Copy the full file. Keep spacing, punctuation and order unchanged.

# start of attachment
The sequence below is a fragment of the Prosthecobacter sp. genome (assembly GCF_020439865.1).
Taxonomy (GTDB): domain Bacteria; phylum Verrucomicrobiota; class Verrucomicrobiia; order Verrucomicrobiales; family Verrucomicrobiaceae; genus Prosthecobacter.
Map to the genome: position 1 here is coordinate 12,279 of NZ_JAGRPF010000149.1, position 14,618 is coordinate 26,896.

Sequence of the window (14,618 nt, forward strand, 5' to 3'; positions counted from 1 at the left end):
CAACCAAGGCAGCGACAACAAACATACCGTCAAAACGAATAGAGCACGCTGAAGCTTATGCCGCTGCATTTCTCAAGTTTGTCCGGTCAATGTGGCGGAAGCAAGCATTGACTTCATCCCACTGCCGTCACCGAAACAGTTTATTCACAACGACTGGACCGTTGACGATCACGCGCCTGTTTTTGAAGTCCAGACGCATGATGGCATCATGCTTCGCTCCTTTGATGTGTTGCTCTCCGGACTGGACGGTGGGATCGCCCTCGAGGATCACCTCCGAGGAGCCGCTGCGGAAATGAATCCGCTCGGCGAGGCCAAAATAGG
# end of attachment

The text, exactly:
The sequence below is a fragment of the Prosthecobacter sp. genome (assembly GCF_020439865.1).
Taxonomy (GTDB): domain Bacteria; phylum Verrucomicrobiota; class Verrucomicrobiia; order Verrucomicrobiales; family Verrucomicrobiaceae; genus Prosthecobacter.
Map to the genome: position 1 here is coordinate 12,279 of NZ_JAGRPF010000149.1, position 14,618 is coordinate 26,896.

Sequence of the window (14,618 nt, forward strand, 5' to 3'; positions counted from 1 at the left end):
CAACCAAGGCAGCGACAACAAACATACCGTCAAAACGAATAGAGCACGCTGAAGCTTATGCCGCTGCATTTCTCAAGTTTGTCCGGTCAATGTGGCGGAAGCAAGCATTGACTTCATCCCACTGCCGTCACCGAAACAGTTTATTCACAACGACTGGACCGTTGACGATCACGCGCCTGTTTTTGAAGTCCAGACGCATGATGGCATCATGCTTCGCTCCTTTGATGTGTTGCTCTCCGGACTGGACGGTGGGATCGCCCTCGAGGATCACCTCCGAGGAGCCGCTGCGGAAATGAATCCGCTCGGCGAGGCCAAAATAGG